I'm a Canadian and graduated this year with an honors degree in a field in humanities and an average of 4.0 in my last two years. I would like to stay in Canada for an MLS but have no idea where I can find information about which university is better at teaching which specialization
I'm not sure what you mean be which universities are better at teaching a specialization. If they have a specialization, there ought to be sufficient qualified faculty there to teach it. You're probably not going to find 5-10 courses in a 'specialty' they way you would see a lot of courses for a major as an undergrad. You may find only 1 or 2 courses in a specialty and you'd have to find a job or internship to gain the practical skills associated with it.
I'm in the US and can't speak for Canadian schools, but I know people at Toronto and UBC. If you're interested in archives, UBC might be the better bet. Toronto seems very cutting edge to me and has some internationally-known researchers.
4. Will I be at a disadvantage of being admitted into a program if I didn't have any work experience in a library setting?
No. We admit people every year who haven't done anything more than take out a library card and borrow a book. What we're more interested in is people who are open to changes in the field (it's not all about the book) and who aren't afraid of technology. You will have the opportunity to learn various technologies in school; don't shy away from it.
You also need to want to interact with people. Many applicants give the impression that all they want to do is hang around the stacks. Well, that's not the job. As an academic librarian you may teach literacy to incoming freshpeeps. In a public library, anyone can come in and you'll have to deal with all kinds of people and their problems. In some jobs (especially in a big academic library), you may not have as much public contact as other library jobs, but you will be dealing with vendors or professors across campus. If not required by your program, you would be well-advised to take a management course.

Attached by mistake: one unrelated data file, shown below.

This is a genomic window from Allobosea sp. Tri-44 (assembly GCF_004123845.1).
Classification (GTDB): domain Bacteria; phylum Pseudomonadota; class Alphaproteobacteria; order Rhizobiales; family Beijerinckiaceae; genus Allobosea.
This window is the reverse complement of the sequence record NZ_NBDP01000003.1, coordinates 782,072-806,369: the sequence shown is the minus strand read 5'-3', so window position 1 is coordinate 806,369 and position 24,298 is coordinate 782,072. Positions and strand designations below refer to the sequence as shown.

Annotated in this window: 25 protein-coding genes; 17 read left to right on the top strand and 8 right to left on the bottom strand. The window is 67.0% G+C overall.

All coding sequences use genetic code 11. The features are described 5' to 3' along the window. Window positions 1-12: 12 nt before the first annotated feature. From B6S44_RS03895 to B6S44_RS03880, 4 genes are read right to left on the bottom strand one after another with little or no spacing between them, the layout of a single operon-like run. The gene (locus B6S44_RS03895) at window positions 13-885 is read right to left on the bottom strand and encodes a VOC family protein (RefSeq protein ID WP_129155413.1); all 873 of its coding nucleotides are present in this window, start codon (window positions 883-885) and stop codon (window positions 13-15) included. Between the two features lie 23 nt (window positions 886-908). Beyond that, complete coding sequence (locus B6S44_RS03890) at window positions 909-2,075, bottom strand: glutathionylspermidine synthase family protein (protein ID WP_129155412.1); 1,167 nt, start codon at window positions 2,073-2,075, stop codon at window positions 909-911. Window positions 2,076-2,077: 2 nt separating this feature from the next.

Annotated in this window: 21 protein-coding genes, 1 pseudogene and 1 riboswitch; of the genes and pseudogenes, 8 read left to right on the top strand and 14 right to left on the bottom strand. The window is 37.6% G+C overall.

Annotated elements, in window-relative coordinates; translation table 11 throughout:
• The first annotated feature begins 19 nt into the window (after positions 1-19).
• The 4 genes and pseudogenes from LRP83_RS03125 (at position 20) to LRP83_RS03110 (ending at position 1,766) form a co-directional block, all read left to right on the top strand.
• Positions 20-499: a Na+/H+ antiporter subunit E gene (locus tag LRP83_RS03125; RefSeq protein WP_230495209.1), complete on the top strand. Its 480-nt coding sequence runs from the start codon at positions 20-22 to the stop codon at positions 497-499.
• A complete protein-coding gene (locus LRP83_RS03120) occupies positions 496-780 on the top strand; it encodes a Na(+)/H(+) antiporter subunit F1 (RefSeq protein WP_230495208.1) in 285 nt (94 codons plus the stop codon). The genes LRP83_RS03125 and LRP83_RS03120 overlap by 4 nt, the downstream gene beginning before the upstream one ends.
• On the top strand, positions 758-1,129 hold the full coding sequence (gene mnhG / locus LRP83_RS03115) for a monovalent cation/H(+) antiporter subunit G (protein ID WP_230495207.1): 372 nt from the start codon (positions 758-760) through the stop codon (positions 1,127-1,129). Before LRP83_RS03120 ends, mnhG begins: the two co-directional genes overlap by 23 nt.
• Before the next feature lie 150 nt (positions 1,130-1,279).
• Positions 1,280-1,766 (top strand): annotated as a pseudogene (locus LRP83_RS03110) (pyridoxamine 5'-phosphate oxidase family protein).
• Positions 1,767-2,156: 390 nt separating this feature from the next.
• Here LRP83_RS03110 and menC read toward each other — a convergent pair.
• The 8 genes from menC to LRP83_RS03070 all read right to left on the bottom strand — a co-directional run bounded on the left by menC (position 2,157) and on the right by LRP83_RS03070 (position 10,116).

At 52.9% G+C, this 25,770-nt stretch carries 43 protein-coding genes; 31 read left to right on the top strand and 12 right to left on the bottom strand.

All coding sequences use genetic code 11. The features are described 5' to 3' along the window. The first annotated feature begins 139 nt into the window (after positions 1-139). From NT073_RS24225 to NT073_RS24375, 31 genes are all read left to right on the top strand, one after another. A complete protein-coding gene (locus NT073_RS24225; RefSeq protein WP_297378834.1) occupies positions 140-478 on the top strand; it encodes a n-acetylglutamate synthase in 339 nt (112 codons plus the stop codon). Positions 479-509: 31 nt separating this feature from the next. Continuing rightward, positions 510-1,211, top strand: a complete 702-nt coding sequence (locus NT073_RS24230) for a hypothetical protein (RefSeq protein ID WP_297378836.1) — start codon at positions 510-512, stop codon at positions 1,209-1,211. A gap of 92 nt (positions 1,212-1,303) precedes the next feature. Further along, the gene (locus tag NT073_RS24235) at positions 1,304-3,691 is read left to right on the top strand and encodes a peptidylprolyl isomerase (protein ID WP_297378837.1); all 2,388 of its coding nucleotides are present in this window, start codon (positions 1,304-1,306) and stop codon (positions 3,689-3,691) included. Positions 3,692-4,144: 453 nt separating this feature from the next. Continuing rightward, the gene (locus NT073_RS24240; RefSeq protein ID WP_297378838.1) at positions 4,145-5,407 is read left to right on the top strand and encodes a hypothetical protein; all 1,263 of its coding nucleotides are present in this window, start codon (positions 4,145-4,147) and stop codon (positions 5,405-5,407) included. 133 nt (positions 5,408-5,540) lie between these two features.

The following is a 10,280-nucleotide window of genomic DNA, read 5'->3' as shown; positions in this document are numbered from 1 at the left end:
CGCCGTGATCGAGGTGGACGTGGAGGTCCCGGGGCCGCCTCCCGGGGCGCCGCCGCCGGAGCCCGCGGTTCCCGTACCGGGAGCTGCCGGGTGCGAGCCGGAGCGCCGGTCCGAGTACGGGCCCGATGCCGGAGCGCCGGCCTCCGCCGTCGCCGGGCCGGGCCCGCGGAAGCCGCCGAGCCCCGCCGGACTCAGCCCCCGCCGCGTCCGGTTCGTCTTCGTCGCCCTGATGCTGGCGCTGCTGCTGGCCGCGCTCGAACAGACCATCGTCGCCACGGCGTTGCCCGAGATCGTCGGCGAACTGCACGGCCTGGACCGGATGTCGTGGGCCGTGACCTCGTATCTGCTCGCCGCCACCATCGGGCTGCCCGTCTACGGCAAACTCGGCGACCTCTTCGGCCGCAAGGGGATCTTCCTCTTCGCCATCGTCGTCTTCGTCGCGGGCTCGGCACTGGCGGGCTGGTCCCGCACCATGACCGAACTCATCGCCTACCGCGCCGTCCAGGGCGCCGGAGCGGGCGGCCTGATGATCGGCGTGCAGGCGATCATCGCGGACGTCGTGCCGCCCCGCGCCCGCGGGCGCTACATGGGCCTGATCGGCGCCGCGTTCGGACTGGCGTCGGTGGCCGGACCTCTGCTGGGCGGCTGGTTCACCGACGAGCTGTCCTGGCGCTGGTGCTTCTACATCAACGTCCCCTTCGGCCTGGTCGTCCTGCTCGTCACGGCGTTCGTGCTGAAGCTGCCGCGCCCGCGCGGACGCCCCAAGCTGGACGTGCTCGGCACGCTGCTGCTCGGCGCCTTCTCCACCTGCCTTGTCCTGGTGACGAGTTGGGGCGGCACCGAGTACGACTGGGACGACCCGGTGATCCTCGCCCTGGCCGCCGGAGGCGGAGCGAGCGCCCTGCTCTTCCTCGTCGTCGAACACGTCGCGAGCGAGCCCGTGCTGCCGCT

I don't know if this is true in Canada, but in the US, you really need some kind of library experience to be competitive on the market. You can get this experience in school, either a PT job, interning, volunteering even, but you have to have seen the inside of an information organization. My students who work full time in other fields and graduate without library experience have a MUCH more difficult time finding a job than those who were active while students.
I can't say whether it's easy or difficulty to switch between public and academic librarian. Maybe one of the practitioners will chime in on that.